First, There are parts and abilities of two sorts: The one Humane and Natural,* the other Divine and Spiritual. Natural parts, are all those excellent abilities ac∣quired by industrie, and through the discipline of others, though even those Natu∣ral gifts come from God also. In this kind the Heathens have wonderfully excelled, and many of the Fathers converted to Christianity, were before their conversion, admirable in humane learning. Qui dedit Petrum Piscatorem, dedit & Cyprianum Rhetorem. He that called Peter an illiterate Fisherman, called Cyprian also a great Rhetorician. Thus Tertullian, Origen, Austin, Hierom, and others, came into Ca∣naan, the Church of God, loaded with Egyptian gold, I mean filled with humane learning: so that, that foolish assertion by some in these daies, that God never sanctifieth humane learning, expungeth at once all those glorious Lights out of the heavenly Firmament. It is true indeed, take these natural endowments in the heart, while carnal, they work a sinful pride, and tumour, against the simplicity of Gods waies. Hence Austin spake of himself, Dedignabar esse PARVULUS, I scorned to become like a little Child, and to admire the Scriptures. Thus also Bradwardine, called the profound Doctor, usque ad stuporem, even to amazement, professeth of himself, That when he heard Pauls Epistles read, he was much disspleased, because Paul had not Metaphysicum ingenium, a Metaphisical wit. And certainly when Na∣tural parts come like Hagar, to quarrel with Sarah, Gods Truth, then throw her out of dores; otherwise if subordinated, they are great helps. But secondly, there are spiritual Gifts, such as the Spirit of God doth more immediately work in his Church, of which the Apostle speaketh largely, 1 Cor. 12. Now the Spirit of God is the Author of two kind of gifts; the one Sanctificantia, Sanctifying and saving, such as Faith, Hope, Love, Repentance: The other Ministrantia, or Gifts of Ministration, because they are wholly for the service of the Church: The for∣mer are called 〈 in non-Latin alphabet 〉, the latter 〈 in non-Latin alphabet 〉, though the Scripture doth not alwaies fully distinguish these two words: the Schoolmen by Division call the former Graces, Gratos nos facientes, making us acceptable to God; and the other Graces, Gratis datae, freely given. But this distinction is first absurd, because coincident; for those graces which (they say) make us acceptable to God, are also freely given: And se∣condly its false; for true Grace is called Grace, not because it maketh us gracious and acceptable to God, but because it floweth from the grace of God. Now these gifts of servcie in the Apostles time, were more immediately vouchsafed by the Spirit, and more universally, insomuch that its made a promise, Mark 16. 16. 17. Even to every believer, that great signs and wonders should follow him: Thus the Church of Corinth, 1 Cor. 14. by reason of her eminent and various Gifts, seemeth to be like the Queens daughter, all in gold and curious needle-work. In these latter daies God also doth bestow upon men, not immediately, but mediately in the way of study and use of means, many spiritual Gifts, such as the gift of Prayer, the gift of Preaching, great assistance in the exercise of these, with inlargement of af∣fections therein: and these are much admired as arguments of their holiness and piety: but the Apostle told the Corinthians, he had a more excellent way to shew them then that of Gifts, which was the way of Grace.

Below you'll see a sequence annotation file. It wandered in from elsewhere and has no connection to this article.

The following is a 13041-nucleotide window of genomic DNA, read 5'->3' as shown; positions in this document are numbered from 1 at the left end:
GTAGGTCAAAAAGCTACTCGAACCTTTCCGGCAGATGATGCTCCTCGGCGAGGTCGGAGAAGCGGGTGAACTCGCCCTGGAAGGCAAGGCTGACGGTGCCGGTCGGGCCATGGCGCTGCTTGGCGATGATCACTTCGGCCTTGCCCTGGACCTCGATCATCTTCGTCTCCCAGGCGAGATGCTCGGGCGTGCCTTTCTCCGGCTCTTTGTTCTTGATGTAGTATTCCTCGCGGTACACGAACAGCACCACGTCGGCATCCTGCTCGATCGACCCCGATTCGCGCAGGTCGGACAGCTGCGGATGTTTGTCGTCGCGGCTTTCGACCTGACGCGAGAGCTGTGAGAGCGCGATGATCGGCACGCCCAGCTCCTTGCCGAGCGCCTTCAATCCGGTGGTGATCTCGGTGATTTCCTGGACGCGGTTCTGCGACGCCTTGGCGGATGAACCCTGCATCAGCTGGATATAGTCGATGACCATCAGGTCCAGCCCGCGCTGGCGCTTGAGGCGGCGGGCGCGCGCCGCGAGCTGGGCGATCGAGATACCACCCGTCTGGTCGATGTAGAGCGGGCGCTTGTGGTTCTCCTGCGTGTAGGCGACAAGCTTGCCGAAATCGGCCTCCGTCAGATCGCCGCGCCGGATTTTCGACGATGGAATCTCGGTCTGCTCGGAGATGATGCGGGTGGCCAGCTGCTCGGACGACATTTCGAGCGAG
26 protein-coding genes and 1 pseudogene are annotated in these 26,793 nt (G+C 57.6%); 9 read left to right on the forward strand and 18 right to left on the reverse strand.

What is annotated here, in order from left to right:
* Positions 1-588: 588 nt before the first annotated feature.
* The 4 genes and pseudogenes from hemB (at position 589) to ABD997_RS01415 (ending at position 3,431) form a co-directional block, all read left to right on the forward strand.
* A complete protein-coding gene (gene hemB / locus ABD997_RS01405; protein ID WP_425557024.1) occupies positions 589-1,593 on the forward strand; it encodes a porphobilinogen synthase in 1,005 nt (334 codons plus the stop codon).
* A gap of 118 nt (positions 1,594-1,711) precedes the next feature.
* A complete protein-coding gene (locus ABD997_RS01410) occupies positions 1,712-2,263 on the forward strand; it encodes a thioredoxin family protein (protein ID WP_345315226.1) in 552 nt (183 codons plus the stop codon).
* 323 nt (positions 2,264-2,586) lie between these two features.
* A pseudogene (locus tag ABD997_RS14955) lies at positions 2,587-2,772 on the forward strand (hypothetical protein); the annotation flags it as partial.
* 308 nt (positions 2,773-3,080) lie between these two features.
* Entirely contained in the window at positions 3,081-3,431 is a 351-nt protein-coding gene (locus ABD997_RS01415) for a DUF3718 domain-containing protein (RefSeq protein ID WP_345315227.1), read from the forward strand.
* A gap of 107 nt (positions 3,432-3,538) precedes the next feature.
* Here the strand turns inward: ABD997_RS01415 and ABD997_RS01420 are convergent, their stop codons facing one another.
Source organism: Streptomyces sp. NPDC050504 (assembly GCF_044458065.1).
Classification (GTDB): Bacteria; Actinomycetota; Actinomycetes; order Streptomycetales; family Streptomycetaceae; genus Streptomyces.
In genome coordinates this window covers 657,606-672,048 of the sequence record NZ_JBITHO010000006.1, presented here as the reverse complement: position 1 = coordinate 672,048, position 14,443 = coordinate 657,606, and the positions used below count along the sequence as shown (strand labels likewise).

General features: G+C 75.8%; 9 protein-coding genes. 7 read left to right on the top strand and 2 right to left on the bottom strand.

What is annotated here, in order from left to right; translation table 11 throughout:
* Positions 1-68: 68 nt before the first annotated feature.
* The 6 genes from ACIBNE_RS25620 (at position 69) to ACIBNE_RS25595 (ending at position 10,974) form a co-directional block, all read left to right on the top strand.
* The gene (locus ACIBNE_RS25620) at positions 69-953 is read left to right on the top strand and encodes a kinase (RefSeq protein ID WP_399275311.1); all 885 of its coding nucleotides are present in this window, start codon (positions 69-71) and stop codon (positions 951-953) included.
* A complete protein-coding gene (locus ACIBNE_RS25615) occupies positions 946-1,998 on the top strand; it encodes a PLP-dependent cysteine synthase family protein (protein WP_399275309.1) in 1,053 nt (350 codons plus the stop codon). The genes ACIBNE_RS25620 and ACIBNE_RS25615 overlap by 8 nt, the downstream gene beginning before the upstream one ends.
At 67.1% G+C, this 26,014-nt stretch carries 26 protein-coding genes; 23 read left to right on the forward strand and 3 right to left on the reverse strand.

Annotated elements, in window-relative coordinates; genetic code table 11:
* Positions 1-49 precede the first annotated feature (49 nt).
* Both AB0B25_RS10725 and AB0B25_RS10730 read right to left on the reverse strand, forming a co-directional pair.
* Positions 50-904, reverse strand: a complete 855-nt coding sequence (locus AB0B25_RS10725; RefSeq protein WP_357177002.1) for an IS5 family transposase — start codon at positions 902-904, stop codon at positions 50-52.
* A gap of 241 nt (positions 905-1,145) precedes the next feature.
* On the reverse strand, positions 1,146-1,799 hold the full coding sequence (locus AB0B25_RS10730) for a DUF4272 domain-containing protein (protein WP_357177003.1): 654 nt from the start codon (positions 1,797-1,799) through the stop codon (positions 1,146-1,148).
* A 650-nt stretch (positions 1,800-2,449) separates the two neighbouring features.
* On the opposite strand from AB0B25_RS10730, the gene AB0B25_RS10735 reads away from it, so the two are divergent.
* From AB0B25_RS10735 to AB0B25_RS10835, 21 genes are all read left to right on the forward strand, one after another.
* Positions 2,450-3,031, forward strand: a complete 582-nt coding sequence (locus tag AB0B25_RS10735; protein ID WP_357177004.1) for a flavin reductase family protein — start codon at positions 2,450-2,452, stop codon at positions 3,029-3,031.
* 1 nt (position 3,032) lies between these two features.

Secondly, The end of all these spirituall abilities, is to profit the Church with them.*Page 112 They are not for vain ostentation, disputes, and applause in the world, but merely to edifie others. 1 Cor. 12. 7. The gift is given to every one,〈 in non-Latin alphabet 〉, to profit with. So then these gifts must not be put under a bushel; these Talents must not be Hid in the earth, or wrapt up in a napkin, as if it were a dead thing. It is ingeniously observed by Theophylact, That when men were dead, they covered their faces with a napkin, and laid them in the grave: Thus they did to Christ, and to La∣zarus: and thus the unprofitable servant did to his Talent, as if it were a dead thing and buried, he would make no improvement of it at all. And well did Au∣stin call idleness, the burial of a man while alive: Paul, even then when he foretels his death shortly, That he must be a Sacrifice for the truth, he yet sends for his Parchments, imploying that little time he hath in study. Now when I say gifts must be improved, I mean the gifts of private men in a private way out of chari∣ty; of publick men, by office in a publick way out of Authority: for that gifts are not enough to entitle to a publick office, appeareth by the examples and commands in the Epistles, and in the Acts of the Apostles, where all that publickly imployed their gifts, besides their own qualification, had also authority, and office given them by Superiours, whereby they were sent to do their work: And as they are not to be negligent, so neither to use them for applause, or to get esteem, or make parties. It is a sad corruption in us that we affect gifts more then graces, as you see the Corinthians did, for which Paul reproveth them, because by their gifts they were more admired and applauded: Hereupon they also had many followers, and truely this City of London is become much like Corinth: as she gloried in light and knowledge, as she abounded in schisms, and parties, one for one, and ano∣ther for another: as her publick meetings were come to great confusions and dis∣orders, and as they minded disputes, but neglected the true power of Grace, thus is it with London at this day.